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Thread: Making an assembled PCB in US

  1. #1
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    Making an assembled PCB in US

    I'm getting close to finishing my design for a guitar effects board.
    I wonder if anybody can recommend a good US-based manufacturer for PCB's.
    I need it assembled, mostly SMD's, a few connectors, battery and a screen.
    The plastic case can be made separately or there, too.

    Thanks.

  2. #2
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    Well, I must say the news is not good so far. Did a little research and it doesn't look like I can be making profitable PCB's in the States.
    Somebody, please, prove me wrong!!! I do want to make it here.

    As it stands today, best price for 10 PCB's (bare prototypes), 4x3 inches: China - $0.50, US - $13
    I don't even want to go to the assembled prices yet.

    Nothing political, really. I just want to bring my absolutely awesome Teensy 4.0 guitar/MIDI/voice synth to the world.

  3. #3
    Senior Member+ KurtE's Avatar
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    Yes you can get some cheap ones made in China, which I have done and still do most/part of the time.

    But the pricing can be interesting. That is if you order a board from example pcbway.com and if your 4" is really 4" then cost goes up as 4" is > 100mm and price appears to jump if either width or height > 100.

    But assume you fit their 100mm rule, yes my boards that fit that cost $5, but then I ship it using DHL which cost $18 ($1.80 each) so total of $23...

    Ordering that size board from OSHPark gets expensive, 12*5=$60 for 3 ($20 each) free shipping... I like OSHPark, but they are expensive for larger boards.

    PCBs.io is a little less expensive. $4 per sq inch for 4 free shipping $48/4 = $12. BUT: they simply group orders together and order from China...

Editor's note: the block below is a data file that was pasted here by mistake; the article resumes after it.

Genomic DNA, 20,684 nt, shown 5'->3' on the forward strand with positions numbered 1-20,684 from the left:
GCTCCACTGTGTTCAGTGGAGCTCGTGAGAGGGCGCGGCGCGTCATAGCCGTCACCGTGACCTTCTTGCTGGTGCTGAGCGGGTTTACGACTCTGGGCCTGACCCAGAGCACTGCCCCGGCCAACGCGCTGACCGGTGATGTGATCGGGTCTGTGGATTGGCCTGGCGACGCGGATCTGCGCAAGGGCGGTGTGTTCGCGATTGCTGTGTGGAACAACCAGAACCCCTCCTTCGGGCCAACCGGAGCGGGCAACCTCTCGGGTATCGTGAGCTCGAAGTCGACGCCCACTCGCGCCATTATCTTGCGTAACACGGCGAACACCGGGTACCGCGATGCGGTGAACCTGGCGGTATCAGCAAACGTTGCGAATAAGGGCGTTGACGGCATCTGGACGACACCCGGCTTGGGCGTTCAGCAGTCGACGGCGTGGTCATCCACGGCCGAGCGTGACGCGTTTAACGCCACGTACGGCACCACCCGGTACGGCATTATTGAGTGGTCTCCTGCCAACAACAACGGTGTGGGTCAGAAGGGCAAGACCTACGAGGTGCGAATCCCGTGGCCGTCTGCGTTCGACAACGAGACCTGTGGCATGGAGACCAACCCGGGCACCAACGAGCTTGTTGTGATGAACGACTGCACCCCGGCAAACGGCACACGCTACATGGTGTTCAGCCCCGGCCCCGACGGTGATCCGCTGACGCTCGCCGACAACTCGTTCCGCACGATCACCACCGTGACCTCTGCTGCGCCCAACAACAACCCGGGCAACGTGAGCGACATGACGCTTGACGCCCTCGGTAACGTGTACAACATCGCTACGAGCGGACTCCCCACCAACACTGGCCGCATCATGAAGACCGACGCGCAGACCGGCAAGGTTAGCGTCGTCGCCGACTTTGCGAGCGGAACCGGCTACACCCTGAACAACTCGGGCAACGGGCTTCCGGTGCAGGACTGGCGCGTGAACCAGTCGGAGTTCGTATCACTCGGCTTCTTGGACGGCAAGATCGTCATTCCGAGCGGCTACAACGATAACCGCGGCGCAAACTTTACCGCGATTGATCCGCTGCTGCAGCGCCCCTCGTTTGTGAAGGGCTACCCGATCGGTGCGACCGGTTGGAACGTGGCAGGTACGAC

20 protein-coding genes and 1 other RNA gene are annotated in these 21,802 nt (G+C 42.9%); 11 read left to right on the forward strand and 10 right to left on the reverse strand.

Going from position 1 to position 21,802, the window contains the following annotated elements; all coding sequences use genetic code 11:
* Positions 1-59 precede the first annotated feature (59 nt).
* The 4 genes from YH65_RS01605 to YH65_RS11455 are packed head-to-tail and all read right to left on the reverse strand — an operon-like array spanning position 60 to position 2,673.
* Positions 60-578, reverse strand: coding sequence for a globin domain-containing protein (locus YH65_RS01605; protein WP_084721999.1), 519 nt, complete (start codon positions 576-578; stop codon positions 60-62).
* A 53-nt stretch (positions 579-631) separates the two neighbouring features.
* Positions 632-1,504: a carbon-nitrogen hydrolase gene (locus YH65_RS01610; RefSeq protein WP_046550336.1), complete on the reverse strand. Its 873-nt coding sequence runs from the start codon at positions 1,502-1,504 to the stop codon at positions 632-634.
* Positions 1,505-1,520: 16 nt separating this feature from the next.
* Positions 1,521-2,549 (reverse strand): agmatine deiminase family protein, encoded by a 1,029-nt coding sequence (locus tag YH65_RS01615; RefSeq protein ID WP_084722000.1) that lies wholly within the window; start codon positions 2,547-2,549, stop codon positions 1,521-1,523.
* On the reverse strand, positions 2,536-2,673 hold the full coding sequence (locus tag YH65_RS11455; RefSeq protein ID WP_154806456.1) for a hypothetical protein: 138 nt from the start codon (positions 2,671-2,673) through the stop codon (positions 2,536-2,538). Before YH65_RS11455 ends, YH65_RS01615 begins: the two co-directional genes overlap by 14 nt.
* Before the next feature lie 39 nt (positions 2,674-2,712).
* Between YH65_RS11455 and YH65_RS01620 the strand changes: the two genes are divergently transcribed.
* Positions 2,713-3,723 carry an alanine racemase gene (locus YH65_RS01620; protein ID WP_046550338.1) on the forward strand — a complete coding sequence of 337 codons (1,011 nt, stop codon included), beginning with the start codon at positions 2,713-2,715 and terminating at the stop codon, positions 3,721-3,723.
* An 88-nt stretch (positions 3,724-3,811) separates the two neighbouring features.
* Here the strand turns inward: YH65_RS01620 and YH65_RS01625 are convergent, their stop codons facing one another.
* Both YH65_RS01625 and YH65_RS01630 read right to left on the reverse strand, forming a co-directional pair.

Not sure who PJRC uses for their main boards...

  4. #4
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    Thanks, Kurt.

    Here is what I'm going to do for the prototypes: https://www.elecrow.com/pcb-manufact...il=&sendtime=2

    That's $24.90 for 10 boards, with the "Castellated Hole" option, which I need to solder all of the Teensy 4.0 bottom pads.
    Plus $20 for 2-3 business days DHL shipping.
    I'll get 10 boards in about 5 days, $4.50 each, with cutouts for Teensy 4.0 (I hope).
    See we shall...

    Just to mention: no "Castellated Holes", no rush order, regular airmail: $1.50 a board, in your mailbox, in about 4 weeks.

    But I'm not giving up on the local guys. I'll get the prototypes and see how the volume (>= 1000) prices compare.
    Well, that's given that anybody needs my super awesome thing, of course (he-he)

  5. #5
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    Hi Andy,

    If you are serious about manufacturing here in the States. My company is located just outside Philadelphia. Please contact me directly at:

    contact@futuretechlab.org

    I do in house PCBA at competitive prices. I have a facility in Philadelphia with a CNC pick and place machine and conveyor reflow oven.

  6. #6
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    Thanks, Static.

    Show me Teensy 4 "surface mounted" with all bottom parts and holes soldered to proper (not router butchered) castellated cutouts and I'm all yours (he-he).

    And I'm as serious as I can be, just need to find enough fools to give me money for yet another Teensy with a screen and guitar input.

  7. #7
    Senior Member PaulStoffregen's Avatar
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    Quote Originally Posted by KurtE View Post
    Not sure who PJRC uses for their main boards...